William Pottle has a good feeling about where the Buffalo Niagara economy is headed.
Pottle, the national sales manager at Boston Valley Terra Cotta, said the Orchard Park architectural ceramics firm is seeing more opportunities for business locally, thanks to the spurt of big construction projects in the region, from the Buffalo Niagara Medical Campus to Delaware North Cos.’ new downtown headquarters.
“We’re very positive,” Pottle said. “We have more job activity and bidding activity here than we’ve seen in many, many years.”
Not so for Kim Osborne, the co-owner of Top Notch Janitorial in Buffalo. Her business is feeling the pinch from intense competition from national chains. Efforts to put the state worker’s compensation system on more sound financial footing have added to her firm’s costs. And health care costs are rising under the Affordable Care Act.
“I think it’s getting worse,” said Osborne, whose fourth-generation family business has shrunk from 250 employees three years ago to 70 today. “Nothing is getting cheaper. Everything is going up.”
And that, in a nutshell, sums up how executives in the Buffalo Niagara region view the local economy, according to a new poll of high-ranking business officials by the Siena Research Institute in suburban Albany.
Many executives are optimistic, with their good feelings fueled by the spurt of new projects now getting underway, the state’s Buffalo Billion investment program and a national economy that has been slowly gaining strength.
But they’re still outnumbered by executives who remain wary of the signs of slow improvement and are still troubled by a business climate they believe is held down by the state’s burdensome taxes and regulations, as well as worries about the Affordable Care Act.
“They’re realistic,” said Donald Levy, the director of the Siena institute, which surveyed 195 local executives between late October and the end of last year.
“These CEOs are guarded. They’re hopeful and they intend to grow, but this is not a vibrant recovery,” he said. “They just don’t believe there will be a sudden uptick in business.”
The survey results paint a picture of local executives who are more than twice as optimistic as they were during the depths of the recession – and significantly more upbeat than they were last year. But their outlook still isn’t as bright as it was in 2010 and 2011, when they were expecting a strong rebound in the economy that never occurred.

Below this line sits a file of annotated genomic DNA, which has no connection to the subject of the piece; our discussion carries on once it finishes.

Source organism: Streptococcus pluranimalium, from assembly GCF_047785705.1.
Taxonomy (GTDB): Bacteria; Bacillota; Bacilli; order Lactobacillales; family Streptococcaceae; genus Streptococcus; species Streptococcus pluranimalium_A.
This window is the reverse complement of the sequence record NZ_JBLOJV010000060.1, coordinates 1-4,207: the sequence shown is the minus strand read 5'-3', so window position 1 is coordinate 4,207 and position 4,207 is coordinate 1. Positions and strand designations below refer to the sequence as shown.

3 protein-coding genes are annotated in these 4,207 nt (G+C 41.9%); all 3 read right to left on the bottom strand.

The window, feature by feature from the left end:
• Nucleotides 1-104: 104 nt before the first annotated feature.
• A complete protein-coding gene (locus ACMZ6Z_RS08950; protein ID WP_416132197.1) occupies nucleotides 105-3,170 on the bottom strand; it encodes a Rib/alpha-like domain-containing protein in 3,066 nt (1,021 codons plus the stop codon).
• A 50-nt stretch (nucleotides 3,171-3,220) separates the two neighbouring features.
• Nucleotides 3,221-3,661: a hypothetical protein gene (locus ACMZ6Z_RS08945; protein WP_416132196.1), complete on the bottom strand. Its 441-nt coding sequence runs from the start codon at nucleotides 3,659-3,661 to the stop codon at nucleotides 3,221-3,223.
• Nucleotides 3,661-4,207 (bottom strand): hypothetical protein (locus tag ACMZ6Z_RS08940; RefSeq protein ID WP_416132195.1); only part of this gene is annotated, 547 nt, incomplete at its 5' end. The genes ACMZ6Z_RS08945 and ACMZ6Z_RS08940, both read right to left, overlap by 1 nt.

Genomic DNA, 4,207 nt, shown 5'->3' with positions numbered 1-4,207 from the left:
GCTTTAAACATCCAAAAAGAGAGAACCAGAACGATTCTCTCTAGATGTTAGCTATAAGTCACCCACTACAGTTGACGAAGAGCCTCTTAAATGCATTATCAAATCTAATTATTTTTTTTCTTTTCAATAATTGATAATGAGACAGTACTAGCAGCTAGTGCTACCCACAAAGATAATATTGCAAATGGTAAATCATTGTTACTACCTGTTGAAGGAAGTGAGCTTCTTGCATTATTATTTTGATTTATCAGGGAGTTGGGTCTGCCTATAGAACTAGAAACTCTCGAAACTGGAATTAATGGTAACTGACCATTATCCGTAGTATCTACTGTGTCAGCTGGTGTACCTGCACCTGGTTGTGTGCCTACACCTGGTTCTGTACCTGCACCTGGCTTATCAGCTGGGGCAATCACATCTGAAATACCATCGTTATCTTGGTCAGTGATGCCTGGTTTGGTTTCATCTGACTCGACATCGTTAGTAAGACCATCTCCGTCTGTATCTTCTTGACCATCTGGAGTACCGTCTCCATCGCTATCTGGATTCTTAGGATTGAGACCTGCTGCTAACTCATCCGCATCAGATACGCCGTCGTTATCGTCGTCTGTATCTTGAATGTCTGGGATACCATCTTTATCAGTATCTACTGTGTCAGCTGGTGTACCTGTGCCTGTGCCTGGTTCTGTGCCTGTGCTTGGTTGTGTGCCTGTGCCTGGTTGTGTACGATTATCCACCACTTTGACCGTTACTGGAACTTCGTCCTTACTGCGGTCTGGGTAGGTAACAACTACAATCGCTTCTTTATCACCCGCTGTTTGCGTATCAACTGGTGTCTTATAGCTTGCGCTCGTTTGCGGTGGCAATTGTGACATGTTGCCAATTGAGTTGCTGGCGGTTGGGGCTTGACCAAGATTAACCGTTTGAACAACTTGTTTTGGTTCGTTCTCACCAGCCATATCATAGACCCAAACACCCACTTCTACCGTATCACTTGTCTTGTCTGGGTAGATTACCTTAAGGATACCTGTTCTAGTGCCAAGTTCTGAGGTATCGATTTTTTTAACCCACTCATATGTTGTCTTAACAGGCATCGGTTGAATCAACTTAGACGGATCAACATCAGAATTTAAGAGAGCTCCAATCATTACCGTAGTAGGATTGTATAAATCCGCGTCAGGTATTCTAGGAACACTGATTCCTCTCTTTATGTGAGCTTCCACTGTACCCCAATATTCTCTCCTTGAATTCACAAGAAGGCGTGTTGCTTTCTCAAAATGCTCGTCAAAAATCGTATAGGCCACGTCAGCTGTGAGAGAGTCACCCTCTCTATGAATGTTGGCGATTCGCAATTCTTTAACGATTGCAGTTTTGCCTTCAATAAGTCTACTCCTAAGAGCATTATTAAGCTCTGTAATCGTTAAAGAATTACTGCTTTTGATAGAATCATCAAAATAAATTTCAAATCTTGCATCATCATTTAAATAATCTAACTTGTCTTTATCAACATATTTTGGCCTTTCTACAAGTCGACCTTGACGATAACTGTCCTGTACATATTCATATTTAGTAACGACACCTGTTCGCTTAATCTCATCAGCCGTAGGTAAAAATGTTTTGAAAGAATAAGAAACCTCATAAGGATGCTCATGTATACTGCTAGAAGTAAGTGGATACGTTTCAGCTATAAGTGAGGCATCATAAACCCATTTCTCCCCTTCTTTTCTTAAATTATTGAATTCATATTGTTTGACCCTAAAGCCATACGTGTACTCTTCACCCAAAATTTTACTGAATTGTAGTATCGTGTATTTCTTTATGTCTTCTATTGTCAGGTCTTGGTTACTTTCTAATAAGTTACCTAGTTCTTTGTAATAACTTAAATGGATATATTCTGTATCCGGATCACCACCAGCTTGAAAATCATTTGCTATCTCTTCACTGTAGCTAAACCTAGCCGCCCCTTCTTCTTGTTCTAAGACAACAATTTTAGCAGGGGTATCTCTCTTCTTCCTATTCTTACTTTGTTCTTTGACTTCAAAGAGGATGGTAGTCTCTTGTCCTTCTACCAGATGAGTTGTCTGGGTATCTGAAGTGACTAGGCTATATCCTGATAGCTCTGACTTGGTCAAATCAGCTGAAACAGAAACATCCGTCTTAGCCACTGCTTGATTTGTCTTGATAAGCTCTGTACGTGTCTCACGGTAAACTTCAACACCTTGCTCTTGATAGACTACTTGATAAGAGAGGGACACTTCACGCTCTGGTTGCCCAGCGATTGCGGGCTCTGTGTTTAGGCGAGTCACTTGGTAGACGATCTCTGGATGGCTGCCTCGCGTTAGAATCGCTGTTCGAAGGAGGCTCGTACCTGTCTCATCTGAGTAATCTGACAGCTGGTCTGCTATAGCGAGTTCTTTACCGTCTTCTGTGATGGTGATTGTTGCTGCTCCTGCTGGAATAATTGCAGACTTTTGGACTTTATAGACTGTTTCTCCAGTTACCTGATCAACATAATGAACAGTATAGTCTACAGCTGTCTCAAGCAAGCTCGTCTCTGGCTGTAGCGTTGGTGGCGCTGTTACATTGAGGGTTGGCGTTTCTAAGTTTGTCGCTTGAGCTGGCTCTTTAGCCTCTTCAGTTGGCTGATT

“They’re just not prepared to be fooled again,” Levy said. “They’re just going to wait and see.”
Among the survey’s findings:
• Executives who consider themselves to be pessimistic still outnumber the optimists by about 9 percent in the Buffalo Niagara region. That’s a big improvement from a year ago, when the pessimist camp was almost 20 percent bigger than the optimist group.
• The executives have high hopes for the region’s medical industry, with more than half of them naming it as the sector that has the potential to have the biggest impact on the local economy.
• While more than half of the executives say there is an adequate supply of appropriately trained local workers, they have a “sobering” assessment of their skills, Levy said. Fewer than half of the executives give local workers good or excellent grades on their technical skills, work ethic or professionalism.
“They’re giving pretty harsh grades to job applicants” in a tight job market where only one of every three local executives surveyed expected their firms to hire additional workers this year, Levy said.
For a look at some of the survey’s findings about Western New York go to Page G2.